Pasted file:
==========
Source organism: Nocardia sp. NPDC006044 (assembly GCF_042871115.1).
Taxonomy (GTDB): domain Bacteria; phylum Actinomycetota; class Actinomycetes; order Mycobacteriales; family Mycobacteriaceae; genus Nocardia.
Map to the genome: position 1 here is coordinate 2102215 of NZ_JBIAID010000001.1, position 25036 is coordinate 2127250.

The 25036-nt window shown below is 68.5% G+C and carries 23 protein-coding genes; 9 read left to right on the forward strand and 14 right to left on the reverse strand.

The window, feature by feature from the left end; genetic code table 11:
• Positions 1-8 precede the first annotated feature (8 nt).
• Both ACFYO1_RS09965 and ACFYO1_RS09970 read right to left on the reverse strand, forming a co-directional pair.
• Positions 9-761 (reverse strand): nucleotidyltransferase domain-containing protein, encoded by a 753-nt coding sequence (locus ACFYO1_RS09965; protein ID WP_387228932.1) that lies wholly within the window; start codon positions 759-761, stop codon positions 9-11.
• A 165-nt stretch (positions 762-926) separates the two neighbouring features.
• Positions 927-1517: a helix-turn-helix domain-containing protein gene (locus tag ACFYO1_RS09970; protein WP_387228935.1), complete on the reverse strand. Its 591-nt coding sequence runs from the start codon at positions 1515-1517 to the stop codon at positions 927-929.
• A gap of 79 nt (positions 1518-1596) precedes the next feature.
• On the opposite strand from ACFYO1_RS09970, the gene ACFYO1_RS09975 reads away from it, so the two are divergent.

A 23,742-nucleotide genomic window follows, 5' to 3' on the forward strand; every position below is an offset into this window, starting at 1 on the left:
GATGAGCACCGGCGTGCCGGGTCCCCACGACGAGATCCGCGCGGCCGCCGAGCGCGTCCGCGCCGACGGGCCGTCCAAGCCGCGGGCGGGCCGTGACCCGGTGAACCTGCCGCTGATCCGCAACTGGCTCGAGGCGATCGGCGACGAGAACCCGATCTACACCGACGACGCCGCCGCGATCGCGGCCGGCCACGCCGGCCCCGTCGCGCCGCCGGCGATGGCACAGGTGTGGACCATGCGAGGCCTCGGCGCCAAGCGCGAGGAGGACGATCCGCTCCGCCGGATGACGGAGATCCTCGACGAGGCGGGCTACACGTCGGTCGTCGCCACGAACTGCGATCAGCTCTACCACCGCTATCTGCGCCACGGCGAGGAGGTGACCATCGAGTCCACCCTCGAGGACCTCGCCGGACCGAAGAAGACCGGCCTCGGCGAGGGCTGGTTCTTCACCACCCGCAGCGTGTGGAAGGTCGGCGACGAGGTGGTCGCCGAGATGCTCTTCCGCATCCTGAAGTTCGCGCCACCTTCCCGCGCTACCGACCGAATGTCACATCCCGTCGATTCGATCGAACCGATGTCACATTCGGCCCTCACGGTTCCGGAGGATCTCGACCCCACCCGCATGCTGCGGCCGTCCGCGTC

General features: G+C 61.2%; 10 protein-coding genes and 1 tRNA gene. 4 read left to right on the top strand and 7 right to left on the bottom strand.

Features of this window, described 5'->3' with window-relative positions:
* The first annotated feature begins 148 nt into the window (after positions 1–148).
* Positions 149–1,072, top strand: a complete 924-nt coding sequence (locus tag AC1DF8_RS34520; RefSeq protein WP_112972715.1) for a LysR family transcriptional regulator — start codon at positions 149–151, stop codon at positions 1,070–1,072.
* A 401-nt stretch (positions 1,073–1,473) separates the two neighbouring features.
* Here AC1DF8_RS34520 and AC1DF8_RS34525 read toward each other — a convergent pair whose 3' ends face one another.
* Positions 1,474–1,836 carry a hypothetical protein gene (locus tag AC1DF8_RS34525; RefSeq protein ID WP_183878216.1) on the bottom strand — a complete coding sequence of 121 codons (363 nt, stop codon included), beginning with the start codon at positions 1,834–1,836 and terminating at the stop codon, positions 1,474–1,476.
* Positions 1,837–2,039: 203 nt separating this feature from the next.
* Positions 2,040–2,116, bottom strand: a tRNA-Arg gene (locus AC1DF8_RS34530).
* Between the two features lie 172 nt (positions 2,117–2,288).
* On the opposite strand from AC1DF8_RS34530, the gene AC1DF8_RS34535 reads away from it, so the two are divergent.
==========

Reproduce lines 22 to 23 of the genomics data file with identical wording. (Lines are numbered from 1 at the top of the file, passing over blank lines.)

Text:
* Positions 1,837–2,039: 203 nt separating this feature from the next.
* Positions 2,040–2,116, bottom strand: a tRNA-Arg gene (locus AC1DF8_RS34530).